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Bad breath in dogs, what to do?

Cause Extraorali

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Once the presence of pathologies or in any case of any intraoral problem that may have given rise to your dog’s halitosis has been excluded, it will be the veterinarian’s responsibility to carry out a series of tests with the aim of identifying a possible extraoral cause of the problem.

A wide range of pathologies starting with those proper to the remaining part of the digestive tract as esophagitis, megaesophagus, gastritis with or without gastroesophageal reflux, enterity, ulcer, or hepatitis, pancreatitis, kidney failure, diabetes mellitus and any other possible systemic state altering the pH and saliva production with consequent alteration of the intraoral bacterial flora.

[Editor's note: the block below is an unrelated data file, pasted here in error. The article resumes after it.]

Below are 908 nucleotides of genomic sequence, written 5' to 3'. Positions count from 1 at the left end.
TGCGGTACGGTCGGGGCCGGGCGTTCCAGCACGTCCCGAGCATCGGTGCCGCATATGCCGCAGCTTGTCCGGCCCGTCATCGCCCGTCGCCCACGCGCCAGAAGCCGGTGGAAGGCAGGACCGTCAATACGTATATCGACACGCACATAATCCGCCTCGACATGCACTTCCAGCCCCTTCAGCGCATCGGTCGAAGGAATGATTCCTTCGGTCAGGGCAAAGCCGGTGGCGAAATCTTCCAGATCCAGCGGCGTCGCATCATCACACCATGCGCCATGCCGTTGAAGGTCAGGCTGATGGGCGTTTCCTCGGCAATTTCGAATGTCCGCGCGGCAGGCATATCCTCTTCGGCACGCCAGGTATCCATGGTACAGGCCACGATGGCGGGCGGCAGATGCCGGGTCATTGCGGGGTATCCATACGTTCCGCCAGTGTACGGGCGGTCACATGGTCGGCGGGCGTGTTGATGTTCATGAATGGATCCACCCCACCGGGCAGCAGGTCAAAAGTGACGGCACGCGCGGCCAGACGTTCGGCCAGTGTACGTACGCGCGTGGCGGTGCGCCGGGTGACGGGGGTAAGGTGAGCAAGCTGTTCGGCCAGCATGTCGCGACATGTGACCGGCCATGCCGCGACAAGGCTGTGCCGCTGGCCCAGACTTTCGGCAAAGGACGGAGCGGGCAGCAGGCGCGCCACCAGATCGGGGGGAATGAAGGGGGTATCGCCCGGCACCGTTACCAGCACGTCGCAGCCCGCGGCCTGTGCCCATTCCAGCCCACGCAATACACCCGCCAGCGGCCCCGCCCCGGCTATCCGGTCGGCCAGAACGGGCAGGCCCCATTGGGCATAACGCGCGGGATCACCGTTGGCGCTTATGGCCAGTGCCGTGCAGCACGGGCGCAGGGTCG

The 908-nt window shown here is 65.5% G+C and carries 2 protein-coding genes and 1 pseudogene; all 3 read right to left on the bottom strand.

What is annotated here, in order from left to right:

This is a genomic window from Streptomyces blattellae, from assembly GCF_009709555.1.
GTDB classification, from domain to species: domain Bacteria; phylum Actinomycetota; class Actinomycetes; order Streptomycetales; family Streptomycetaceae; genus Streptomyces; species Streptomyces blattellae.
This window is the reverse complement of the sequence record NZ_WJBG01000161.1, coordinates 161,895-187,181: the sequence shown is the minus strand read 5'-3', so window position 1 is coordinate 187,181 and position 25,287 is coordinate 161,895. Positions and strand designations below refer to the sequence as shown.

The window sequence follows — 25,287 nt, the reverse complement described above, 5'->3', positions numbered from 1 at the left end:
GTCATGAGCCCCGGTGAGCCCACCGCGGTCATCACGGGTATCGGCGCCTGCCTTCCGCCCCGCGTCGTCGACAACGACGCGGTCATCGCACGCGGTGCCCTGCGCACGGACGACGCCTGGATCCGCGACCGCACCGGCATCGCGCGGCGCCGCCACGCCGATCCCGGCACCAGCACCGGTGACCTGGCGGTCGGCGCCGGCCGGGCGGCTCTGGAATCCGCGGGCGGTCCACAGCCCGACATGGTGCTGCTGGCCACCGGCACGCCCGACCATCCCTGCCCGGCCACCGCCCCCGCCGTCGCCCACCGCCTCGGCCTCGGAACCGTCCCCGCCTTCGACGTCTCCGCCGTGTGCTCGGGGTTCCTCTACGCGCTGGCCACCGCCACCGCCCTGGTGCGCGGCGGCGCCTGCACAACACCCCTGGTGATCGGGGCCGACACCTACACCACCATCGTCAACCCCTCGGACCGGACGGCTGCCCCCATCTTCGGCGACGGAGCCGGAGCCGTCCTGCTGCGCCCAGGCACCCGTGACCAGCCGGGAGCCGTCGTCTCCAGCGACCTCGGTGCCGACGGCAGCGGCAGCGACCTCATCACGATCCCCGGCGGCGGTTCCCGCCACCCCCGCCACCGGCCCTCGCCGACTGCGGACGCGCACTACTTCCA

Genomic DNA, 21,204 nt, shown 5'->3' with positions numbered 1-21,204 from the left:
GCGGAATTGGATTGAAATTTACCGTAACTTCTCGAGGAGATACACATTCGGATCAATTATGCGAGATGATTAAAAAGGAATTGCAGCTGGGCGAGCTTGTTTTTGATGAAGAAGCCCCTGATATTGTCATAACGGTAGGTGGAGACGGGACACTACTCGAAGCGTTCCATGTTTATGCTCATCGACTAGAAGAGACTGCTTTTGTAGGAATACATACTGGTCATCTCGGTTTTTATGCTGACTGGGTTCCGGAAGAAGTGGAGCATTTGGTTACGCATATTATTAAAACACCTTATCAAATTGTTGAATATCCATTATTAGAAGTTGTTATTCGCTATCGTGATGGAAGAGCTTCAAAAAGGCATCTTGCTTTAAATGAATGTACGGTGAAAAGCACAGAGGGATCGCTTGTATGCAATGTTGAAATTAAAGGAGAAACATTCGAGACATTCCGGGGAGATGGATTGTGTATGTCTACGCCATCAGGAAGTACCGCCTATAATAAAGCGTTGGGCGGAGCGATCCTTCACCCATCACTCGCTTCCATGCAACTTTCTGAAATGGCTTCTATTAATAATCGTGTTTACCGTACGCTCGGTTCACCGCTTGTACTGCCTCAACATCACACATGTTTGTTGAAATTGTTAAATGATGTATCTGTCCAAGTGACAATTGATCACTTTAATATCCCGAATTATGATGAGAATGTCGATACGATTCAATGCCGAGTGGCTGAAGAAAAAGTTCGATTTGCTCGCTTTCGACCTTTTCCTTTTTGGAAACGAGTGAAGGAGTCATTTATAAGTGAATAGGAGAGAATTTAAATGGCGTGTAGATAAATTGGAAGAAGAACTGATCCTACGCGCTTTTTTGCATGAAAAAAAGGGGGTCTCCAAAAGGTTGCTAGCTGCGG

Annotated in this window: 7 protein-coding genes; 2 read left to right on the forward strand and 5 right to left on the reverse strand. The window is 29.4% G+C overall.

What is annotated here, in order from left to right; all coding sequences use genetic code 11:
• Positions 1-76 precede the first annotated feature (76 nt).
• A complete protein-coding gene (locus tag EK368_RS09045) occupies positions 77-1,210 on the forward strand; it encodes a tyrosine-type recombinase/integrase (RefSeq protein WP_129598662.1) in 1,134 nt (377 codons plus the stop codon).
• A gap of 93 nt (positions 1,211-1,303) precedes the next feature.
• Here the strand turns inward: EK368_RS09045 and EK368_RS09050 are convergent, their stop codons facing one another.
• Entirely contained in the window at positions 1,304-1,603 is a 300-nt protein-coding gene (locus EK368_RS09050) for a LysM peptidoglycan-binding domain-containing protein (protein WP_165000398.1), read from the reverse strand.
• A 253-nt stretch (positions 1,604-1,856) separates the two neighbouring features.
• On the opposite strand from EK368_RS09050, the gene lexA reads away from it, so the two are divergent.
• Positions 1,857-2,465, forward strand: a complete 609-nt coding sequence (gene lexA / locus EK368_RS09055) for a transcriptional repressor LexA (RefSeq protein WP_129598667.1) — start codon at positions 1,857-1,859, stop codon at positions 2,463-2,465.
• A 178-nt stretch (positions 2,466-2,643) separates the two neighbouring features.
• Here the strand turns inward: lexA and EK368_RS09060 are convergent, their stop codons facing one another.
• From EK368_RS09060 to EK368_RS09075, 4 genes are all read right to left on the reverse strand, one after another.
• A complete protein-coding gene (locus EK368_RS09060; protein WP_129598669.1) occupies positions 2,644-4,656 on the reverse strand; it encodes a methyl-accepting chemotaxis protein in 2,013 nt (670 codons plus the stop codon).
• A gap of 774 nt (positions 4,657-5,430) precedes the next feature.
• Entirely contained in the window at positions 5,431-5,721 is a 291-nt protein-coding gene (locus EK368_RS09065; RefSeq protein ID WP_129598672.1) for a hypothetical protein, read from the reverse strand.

In the case of renal failure, hepatitis and diabetes mellitus, these are pathologies that lead to an excessive accumulation in the blood of substances that normally should be metabolized or eliminated but which, in this situation, reach excessive and harmful values.

The accumulation in the salivary glands of these products leads to a typical modification of the breath and an experienced physician could advance a diagnostic suspicion even using the sense of smell.

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